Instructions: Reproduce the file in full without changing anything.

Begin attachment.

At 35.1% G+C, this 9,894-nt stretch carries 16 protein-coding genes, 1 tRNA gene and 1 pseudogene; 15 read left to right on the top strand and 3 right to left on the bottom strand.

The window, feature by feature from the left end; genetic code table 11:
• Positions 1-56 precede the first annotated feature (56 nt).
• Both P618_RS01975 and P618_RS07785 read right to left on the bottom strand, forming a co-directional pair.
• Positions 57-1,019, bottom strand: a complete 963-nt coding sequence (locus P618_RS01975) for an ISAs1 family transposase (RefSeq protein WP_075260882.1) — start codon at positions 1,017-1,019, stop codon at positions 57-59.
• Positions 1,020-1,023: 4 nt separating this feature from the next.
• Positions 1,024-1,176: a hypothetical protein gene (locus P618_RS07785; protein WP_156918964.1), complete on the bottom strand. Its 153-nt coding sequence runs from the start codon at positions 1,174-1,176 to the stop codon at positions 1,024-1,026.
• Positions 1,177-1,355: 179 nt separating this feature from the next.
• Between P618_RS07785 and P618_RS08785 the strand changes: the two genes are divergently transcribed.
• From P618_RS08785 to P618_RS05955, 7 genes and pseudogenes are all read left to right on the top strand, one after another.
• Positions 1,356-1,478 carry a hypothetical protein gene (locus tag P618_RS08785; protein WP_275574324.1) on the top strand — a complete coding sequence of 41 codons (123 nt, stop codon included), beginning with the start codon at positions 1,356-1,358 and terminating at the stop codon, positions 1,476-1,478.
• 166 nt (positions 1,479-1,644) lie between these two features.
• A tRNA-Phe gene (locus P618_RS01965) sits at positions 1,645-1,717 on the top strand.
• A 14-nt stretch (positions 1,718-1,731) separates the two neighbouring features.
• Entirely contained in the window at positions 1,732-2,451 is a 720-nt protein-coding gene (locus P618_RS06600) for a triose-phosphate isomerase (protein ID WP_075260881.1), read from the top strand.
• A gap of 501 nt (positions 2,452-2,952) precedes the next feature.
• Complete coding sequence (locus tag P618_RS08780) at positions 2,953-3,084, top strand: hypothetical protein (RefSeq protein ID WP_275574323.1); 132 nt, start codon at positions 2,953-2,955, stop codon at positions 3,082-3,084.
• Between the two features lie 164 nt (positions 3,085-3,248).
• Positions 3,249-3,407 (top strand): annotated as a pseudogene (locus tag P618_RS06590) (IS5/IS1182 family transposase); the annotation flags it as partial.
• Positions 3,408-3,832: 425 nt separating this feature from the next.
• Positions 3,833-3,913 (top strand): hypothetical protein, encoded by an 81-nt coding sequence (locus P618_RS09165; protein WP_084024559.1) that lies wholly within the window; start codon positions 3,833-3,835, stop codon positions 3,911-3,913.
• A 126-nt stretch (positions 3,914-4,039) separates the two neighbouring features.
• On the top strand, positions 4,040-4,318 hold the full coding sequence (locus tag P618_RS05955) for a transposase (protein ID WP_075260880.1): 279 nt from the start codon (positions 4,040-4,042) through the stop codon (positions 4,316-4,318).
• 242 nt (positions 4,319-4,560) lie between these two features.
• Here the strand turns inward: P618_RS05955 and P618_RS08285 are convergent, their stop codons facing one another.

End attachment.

At 35.1% G+C, this 9,894-nt stretch carries 16 protein-coding genes, 1 tRNA gene and 1 pseudogene; 15 read left to right on the top strand and 3 right to left on the bottom strand.

The window, feature by feature from the left end; genetic code table 11:
• Positions 1-56 precede the first annotated feature (56 nt).
• Both P618_RS01975 and P618_RS07785 read right to left on the bottom strand, forming a co-directional pair.
• Positions 57-1,019, bottom strand: a complete 963-nt coding sequence (locus P618_RS01975) for an ISAs1 family transposase (RefSeq protein WP_075260882.1) — start codon at positions 1,017-1,019, stop codon at positions 57-59.
• Positions 1,020-1,023: 4 nt separating this feature from the next.
• Positions 1,024-1,176: a hypothetical protein gene (locus P618_RS07785; protein WP_156918964.1), complete on the bottom strand. Its 153-nt coding sequence runs from the start codon at positions 1,174-1,176 to the stop codon at positions 1,024-1,026.
• Positions 1,177-1,355: 179 nt separating this feature from the next.
• Between P618_RS07785 and P618_RS08785 the strand changes: the two genes are divergently transcribed.
• From P618_RS08785 to P618_RS05955, 7 genes and pseudogenes are all read left to right on the top strand, one after another.
• Positions 1,356-1,478 carry a hypothetical protein gene (locus tag P618_RS08785; protein WP_275574324.1) on the top strand — a complete coding sequence of 41 codons (123 nt, stop codon included), beginning with the start codon at positions 1,356-1,358 and terminating at the stop codon, positions 1,476-1,478.
• 166 nt (positions 1,479-1,644) lie between these two features.
• A tRNA-Phe gene (locus P618_RS01965) sits at positions 1,645-1,717 on the top strand.
• A 14-nt stretch (positions 1,718-1,731) separates the two neighbouring features.
• Entirely contained in the window at positions 1,732-2,451 is a 720-nt protein-coding gene (locus P618_RS06600) for a triose-phosphate isomerase (protein ID WP_075260881.1), read from the top strand.
• A gap of 501 nt (positions 2,452-2,952) precedes the next feature.
• Complete coding sequence (locus tag P618_RS08780) at positions 2,953-3,084, top strand: hypothetical protein (RefSeq protein ID WP_275574323.1); 132 nt, start codon at positions 2,953-2,955, stop codon at positions 3,082-3,084.
• Between the two features lie 164 nt (positions 3,085-3,248).
• Positions 3,249-3,407 (top strand): annotated as a pseudogene (locus tag P618_RS06590) (IS5/IS1182 family transposase); the annotation flags it as partial.
• Positions 3,408-3,832: 425 nt separating this feature from the next.
• Positions 3,833-3,913 (top strand): hypothetical protein, encoded by an 81-nt coding sequence (locus P618_RS09165; protein WP_084024559.1) that lies wholly within the window; start codon positions 3,833-3,835, stop codon positions 3,911-3,913.
• A 126-nt stretch (positions 3,914-4,039) separates the two neighbouring features.
• On the top strand, positions 4,040-4,318 hold the full coding sequence (locus tag P618_RS05955) for a transposase (protein ID WP_075260880.1): 279 nt from the start codon (positions 4,040-4,042) through the stop codon (positions 4,316-4,318).
• 242 nt (positions 4,319-4,560) lie between these two features.
• Here the strand turns inward: P618_RS05955 and P618_RS08285 are convergent, their stop codons facing one another.